Currently, the policy is for school administrators to alert anyone who might have been in close contact with a confirmed case, and also to notify their staff and families about the possible exposure and actions to contain the infection.
But when the state DOE issues its weekly online public report on COVID-19 cases, it tallies them not by individual school, but by complex area, which consists of two or three high schools and their feeder lower schools.
SB 811 would require the weekly statewide report to specify which schools had which cases, the date the test result was reported to the school and when the person was last on campus.
Senate Education Chairwoman Michelle Kidani said in introducing the bill that naming a school does not violate any students’ or teachers’ rights and that “the public has a right to know.”
Supporters say disclosing such information will help policymakers and the public understand how COVID-19 is affecting each school and make decisions accordingly.
The Hawaii State Teachers Association has long called for such disclosure, and the bill also was supported by the Office of Hawaiian Affairs along with a few individuals at its latest hearing.
“This measure would help to provide critical, real-time data necessary to assess school reopening and to respond to outbreak events that may place students, their families and school staff at heightened risk,” OHA told the House Education Committee.
“Identification by complex is meaningless information,” added Susan Pcola-Davis, a retiree. “Think of how many schools are in each district, mixed with grade level elementary, middle and high school. This is not transparency; it is smoke and mirrors. This creates public distrust and denies families and teachers the data to make decisions on their own behalf.”
The bill passed the Senate with no opposing votes and cleared the Education Committee on March 18 without opposition. It has been referred to the House Finance Committee.
The Department of Health testified that while it respects the need for transparency, “oversharing of case data can have unintended consequences.” Especially in smaller schools, or districts where cases are rare, publicizing a case could allow people to figure out who it is, it said.
“Identification of a case to classmates or others in the school community can lead to stigma and even bullying,” the Health Department wrote in its testimony.
Another possible consequence, it added, could be “inciting panic” among people who have not actually been exposed to the case, which could unnecessarily disrupt learning or lead to school closure.
The Department of Education also said the bill could hamper its efforts to protect children from being identified and harassed, as well as possibly cause disruption “due to the increased level of inquiries beyond the immediate school community.” It asked that reporting be limited to “public schools with an enrollment of
300 or more to support
ongoing efforts to keep individuals’ identity confidential while they are recuperating.”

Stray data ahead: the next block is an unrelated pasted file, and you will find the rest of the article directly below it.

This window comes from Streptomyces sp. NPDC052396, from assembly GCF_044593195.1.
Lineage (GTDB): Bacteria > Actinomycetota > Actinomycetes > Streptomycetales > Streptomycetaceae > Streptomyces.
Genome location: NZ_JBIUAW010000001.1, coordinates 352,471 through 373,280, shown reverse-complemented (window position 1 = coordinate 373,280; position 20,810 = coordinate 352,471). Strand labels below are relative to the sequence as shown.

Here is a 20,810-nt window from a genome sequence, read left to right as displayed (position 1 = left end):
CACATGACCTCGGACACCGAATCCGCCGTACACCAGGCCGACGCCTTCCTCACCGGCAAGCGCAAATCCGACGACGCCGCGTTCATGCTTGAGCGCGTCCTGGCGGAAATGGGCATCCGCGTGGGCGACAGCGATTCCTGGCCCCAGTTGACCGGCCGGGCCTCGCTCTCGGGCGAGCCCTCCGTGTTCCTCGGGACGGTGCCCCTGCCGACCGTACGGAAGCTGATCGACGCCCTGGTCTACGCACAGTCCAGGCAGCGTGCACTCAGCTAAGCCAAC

The teachers union told legislators that current notification efforts are inconsistent and lacking at some schools. It asked for disclosure within 24 hours, and for more information to
be released, including the times the person was on campus in the two days
before testing positive. It also wants reports on how many students and school personnel are isolating or quarantining.
In her testimony, Oahu resident Lynn Otaguro
acknowledged concerns about possible stigma or panic but said “hiding information will not make them go away” and that better education is needed.
“Frank disclosure about cases and how they are being handled can help the department to build trust, by allowing the public to see that it is being vigilant and that it is taking steps to address COVID-19 cases,” she said.
“In addition, concerns about stigma indicate that more, not less information and education is needed so that schools and communities can better address COVID-19. As educational institutions that connect with many families, the schools are in a good place to help build understanding of COVID-19, how it can be spread to anyone and what can be done to help stop its spread.”
The department reported March 11 that there is no evidence that the coronavirus has been transmitted at a Hawaii public school to date. Nonetheless, just as in the broader community, cases have been identified among students, staff and service providers statewide.
The most recent state report for March 20-26 cited
24 cases where individuals had been at school —
12 students, nine employees and four service providers spread across the state.
Another four cases were reported among people who had not been on any campus for two weeks or more prior to diagnosis.
Statewide, since June 26 the Department of Education has reported 594 cases, including 108 who had not been at a DOE facility for
at least two weeks before diagnosis. There are 174,700 students enrolled in Hawaii’s public schools and roughly 42,000 staff members, half of them part-time or casual workers.